Archery Talk: Scent Control & You

Scent Control: Game animals rely on their sense of smell to detect danger. Fooling their nose is a critical part of the bow hunting equation.

As the evening sun began its descent, I heard a twig snap. Adrenalin pumping I knew this could only mean one thing: a deer was coming my way. Moments later I glimpsed a patch of hair and heavy antlers behind a tangle of leaves and branches. It was a handsome four-by-four mule deer. Just a few more steps and I would have my shot opportunity.

The cool evening air carried the aroma of early fall, but sadly a subtle breeze swirled with reckless abandon. During the rut, the wafting air currents may not have affected this buck the same but in the early season as velvet sheds and bucks enter their earliest stages of the pre-rut, all senses are on high alert. As abruptly as it emerged from the foliage, the bruiser buck stopped, raised its nose high in the air, and snorted. Alarmed, it spun, stomped off stiff-legged, and continued to blow loudly as it made a quick exit! My near picture-perfect shot opportunity was foiled and, despite best efforts to control scent, the deer busted me. The lesson here is that no matter how much we do to control scent, sometimes environmental conditions and circumstances intercede to give game the home turf advantage.

Bottom line — human odour is offensive, especially to wildlife. We can never eliminate our foul smell completely, but we can certainly take measures to minimize it. Using the wind in our favour is indeed the most important step any bow hunter can take, but we can also use scent-blocking clothing, blinds, cover-up scents, and footwear to contain or eliminate much of our offensive smell.

Is Scent Control Necessary?

Scent control is probably one of the hottest topics discussed among bow hunters. Archery hunting is a close-encounter game and we simply cannot experience success if we can’t get close. Contemporary marketing has convinced many of us that commercial scents and scent eliminators are the ticket. While I’m a firm believer in a few of these products, I can say with great confidence that after twenty-some years of bow hunting and a decade of operating commercial bow hunts, some do indeed deliver as they promise but if we fail to hunt smart, no amount of technology or cover-up scent can close the deal for us. In the end, this means it’s important to understand thermals. Acknowledging when, when, and how thermals carry scent along with reading and interpreting prevailing winds will help you get close to game.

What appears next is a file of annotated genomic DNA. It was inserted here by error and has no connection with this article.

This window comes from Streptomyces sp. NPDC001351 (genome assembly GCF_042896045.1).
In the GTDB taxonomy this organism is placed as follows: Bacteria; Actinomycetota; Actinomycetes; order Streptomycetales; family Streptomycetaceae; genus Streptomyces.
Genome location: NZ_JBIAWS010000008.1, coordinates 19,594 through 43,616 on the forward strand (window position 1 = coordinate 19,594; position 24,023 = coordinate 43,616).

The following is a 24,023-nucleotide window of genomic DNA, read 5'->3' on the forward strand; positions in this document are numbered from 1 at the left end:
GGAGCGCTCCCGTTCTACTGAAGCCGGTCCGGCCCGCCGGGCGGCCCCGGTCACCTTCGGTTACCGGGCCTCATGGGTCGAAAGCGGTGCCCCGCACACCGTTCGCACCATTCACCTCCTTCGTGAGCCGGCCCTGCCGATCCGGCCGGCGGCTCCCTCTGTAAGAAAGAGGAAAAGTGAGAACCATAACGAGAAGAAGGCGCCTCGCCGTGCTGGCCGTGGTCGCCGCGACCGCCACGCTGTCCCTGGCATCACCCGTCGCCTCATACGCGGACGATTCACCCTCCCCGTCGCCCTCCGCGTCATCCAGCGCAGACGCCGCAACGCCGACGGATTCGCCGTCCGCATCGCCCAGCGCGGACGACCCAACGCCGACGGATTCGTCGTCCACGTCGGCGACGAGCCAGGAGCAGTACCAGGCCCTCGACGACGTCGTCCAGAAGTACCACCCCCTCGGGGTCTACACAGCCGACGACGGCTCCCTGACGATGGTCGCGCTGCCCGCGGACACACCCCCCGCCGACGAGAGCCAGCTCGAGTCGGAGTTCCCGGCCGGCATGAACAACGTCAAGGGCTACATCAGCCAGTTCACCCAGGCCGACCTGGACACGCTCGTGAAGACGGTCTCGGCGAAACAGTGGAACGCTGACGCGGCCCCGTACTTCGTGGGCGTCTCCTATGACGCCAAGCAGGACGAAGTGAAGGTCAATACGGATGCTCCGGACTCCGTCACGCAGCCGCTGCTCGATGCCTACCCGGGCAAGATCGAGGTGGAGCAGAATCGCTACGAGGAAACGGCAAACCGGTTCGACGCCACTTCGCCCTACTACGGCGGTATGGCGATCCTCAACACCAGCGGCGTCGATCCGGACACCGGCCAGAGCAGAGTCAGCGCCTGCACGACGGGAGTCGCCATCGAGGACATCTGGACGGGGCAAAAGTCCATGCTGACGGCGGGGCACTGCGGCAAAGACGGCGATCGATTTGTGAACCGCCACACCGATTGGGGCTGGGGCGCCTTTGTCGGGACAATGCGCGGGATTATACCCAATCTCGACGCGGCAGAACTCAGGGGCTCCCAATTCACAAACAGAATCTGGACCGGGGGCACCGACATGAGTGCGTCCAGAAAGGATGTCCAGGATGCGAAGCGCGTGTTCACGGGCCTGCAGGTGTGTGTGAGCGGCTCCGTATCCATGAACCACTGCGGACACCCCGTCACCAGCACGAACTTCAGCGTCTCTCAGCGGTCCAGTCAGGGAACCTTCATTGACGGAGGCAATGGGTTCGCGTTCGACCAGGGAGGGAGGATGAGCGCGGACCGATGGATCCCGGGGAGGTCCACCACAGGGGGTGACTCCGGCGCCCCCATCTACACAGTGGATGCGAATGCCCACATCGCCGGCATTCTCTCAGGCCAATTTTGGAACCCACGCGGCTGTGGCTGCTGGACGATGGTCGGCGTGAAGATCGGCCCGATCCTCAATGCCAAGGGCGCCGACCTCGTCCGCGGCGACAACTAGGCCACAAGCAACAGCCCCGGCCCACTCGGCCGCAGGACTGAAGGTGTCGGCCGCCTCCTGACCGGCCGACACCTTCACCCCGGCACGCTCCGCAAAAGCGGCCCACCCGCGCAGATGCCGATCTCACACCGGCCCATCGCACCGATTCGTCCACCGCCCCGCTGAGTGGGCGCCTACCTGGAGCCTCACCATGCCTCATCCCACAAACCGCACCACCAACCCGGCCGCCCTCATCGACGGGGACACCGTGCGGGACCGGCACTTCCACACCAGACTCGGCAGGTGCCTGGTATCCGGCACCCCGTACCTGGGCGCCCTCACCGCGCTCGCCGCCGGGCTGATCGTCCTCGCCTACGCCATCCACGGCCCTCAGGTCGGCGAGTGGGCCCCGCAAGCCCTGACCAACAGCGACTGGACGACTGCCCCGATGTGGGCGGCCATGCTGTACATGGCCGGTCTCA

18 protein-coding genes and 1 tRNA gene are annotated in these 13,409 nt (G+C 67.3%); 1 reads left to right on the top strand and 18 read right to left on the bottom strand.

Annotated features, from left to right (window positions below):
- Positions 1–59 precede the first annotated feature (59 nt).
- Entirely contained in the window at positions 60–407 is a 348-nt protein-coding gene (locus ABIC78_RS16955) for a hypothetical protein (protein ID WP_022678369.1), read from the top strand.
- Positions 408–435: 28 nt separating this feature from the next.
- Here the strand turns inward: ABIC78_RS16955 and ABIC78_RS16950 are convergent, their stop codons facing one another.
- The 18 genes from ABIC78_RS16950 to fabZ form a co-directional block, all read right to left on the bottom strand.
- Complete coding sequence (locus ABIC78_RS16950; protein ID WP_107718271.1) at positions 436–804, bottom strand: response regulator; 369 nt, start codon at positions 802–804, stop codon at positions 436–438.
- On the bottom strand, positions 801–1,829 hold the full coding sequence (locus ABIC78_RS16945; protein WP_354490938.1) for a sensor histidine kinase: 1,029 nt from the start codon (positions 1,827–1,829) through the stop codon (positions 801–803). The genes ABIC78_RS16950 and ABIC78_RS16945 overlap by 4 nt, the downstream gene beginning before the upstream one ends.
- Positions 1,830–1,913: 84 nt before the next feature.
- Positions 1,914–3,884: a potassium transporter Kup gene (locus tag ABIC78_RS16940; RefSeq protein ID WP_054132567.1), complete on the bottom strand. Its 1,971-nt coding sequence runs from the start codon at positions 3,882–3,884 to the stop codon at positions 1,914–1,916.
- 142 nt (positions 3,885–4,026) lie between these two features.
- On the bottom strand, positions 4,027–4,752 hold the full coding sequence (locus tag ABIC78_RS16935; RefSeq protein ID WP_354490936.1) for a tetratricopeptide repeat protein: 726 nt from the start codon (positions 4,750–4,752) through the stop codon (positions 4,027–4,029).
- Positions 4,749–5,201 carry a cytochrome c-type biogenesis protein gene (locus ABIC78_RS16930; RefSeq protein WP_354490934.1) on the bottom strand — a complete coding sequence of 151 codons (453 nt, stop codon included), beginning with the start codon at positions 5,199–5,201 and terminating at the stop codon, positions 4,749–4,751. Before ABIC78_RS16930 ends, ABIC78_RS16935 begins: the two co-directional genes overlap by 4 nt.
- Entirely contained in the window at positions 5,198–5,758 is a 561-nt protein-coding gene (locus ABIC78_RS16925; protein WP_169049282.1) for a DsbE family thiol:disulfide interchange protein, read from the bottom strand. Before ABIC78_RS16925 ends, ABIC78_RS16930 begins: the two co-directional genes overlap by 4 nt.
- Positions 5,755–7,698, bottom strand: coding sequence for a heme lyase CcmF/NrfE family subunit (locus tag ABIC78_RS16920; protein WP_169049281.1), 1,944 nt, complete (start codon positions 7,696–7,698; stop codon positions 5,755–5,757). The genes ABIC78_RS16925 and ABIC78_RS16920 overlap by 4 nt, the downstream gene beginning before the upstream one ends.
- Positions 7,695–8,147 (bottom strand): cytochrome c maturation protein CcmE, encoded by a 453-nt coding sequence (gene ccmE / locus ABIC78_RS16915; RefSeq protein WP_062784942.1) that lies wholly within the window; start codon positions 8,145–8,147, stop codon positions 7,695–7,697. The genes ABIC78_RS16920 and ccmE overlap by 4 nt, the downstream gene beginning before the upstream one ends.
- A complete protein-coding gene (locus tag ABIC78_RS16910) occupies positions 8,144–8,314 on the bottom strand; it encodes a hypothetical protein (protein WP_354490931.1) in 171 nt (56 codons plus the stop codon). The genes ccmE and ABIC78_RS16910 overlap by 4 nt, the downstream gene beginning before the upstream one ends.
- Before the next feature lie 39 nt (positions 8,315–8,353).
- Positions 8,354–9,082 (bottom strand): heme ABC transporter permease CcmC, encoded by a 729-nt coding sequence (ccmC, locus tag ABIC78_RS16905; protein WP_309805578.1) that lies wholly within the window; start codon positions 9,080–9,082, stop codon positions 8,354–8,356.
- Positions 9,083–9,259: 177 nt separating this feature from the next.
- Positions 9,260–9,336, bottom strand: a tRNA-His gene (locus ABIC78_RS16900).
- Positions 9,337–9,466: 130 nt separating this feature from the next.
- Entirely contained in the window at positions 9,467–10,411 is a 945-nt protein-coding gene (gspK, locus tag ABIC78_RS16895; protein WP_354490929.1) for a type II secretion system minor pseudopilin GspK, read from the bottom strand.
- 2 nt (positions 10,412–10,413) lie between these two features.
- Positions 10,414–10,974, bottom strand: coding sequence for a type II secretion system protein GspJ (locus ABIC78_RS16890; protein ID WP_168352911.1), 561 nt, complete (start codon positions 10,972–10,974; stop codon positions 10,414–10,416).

Use the Wind

Wind can be capricious. It can come up in a hurry and it can dissipate just as fast. It can gust, swirl, waft, or blow with intensity. Erratic or swirling winds create the worst conditions for any bow hunter. The unpredictable nature of wind carries scent to and fro at random. Every bow hunter knows that erratic or swirling winds or even light breezes can be the kiss of death when it comes to close range hunting.

Some bow hunters concerned with scent control prefer calm conditions, but my own preference is usually for a slight or even stiff but constant breeze. Depending on the species I’m hunting, wind can be good or bad. Spot and stalk hunting for instance is usually more successful when a consistent wind allows the bow hunter to work into or across it. Regardless of its mood on any given day, there is no arguing that wind carries scent.

One of the most valuable tools I carry is a wind indicator bottle containing odorless talc powder. Before doing any stalk or even walking into a stand location, I give the bottle a squeeze to see how the air currents are moving. If you don’t use one already, you should.

Clothing & Scent-Blocking Fabrics